"Overall, we find that hourly load-matching strategies can help lay the groundwork for a decarbonized grid in the long term but should be carefully tailored to region-specific grid dynamics to also maximize emissions reductions in the near term," RMI authors wrote in the report. "Buyers who have not yet offset 100% of their annual electricity use with procured (carbon-free energy) can feel confident that doing so based on annual targets in regions with low renewable energy adoption will continue to create material climate benefits. This can be done even as buyers who have already met that goal continue to push the envelope of sophistication and pave the way toward a 100% CFE grid."
Google, for example, has been carbon-neutral since 2007 through carbon offsets, and was one of the first companies to purchase renewable energy directly through PPAs in 2017. The company is now in the process of transitioning from 100% annual renewable energy matching to 24/7 matching by 2030.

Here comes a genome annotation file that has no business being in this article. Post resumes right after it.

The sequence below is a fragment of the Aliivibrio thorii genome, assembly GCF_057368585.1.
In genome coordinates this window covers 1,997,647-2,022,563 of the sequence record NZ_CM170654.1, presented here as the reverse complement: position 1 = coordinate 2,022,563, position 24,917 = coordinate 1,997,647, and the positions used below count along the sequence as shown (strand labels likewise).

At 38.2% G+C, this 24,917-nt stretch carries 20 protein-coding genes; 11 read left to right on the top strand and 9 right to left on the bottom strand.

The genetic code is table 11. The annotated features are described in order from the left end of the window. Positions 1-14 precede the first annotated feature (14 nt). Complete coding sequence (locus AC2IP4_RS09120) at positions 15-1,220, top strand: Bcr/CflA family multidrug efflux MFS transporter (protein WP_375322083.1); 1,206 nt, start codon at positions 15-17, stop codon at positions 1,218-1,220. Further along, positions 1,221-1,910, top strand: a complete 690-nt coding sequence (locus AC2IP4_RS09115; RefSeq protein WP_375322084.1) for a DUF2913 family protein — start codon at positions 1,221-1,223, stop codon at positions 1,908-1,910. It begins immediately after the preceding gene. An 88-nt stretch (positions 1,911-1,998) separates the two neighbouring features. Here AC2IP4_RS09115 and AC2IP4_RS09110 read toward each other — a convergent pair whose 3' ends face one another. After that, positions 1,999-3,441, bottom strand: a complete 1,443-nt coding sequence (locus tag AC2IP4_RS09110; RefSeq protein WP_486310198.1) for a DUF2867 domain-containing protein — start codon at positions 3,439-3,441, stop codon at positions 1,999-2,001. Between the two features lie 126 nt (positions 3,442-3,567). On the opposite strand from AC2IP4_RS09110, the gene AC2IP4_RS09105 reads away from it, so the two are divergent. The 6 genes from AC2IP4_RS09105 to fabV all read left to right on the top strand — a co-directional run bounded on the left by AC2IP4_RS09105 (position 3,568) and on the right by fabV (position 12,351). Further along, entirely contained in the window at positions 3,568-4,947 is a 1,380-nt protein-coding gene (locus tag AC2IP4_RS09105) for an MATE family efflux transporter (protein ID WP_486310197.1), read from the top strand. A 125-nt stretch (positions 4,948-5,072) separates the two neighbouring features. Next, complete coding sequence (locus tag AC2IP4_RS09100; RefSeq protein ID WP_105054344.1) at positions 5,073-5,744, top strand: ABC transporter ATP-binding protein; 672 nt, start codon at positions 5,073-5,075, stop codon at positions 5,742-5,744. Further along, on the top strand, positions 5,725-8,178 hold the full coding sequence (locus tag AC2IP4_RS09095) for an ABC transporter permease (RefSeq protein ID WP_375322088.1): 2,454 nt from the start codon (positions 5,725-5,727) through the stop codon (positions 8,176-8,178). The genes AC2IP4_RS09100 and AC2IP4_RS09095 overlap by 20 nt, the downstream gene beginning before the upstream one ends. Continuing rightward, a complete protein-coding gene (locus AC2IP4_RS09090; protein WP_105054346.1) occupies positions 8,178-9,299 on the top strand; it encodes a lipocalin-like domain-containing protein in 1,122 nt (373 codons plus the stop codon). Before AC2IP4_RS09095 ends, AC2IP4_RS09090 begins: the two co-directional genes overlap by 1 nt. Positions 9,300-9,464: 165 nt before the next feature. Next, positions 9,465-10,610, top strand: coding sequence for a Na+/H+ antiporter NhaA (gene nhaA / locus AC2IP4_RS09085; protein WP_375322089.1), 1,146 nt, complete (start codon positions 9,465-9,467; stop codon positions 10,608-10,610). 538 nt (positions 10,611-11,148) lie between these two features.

That transition involves focusing on regional grid needs and hourly load matching, instead of annual, volume-based goals. In 2020, Google reached 67% carbon-free energy globally on an hourly basis.
Alicia Barton, CEO of First Light Power, notes that the corporate PPA can mitigate risk but "prevents combinations of technologies like the ones that are going to be important to deliver what we need for the grid."
John Engel is the Content Director for Renewable Energy World. For the past decade, John has worked as a journalist across various mediums -- print, digital, radio, and television -- covering sports, news, and politics. He lives in Asheville, North Carolina with his wife, Malia.
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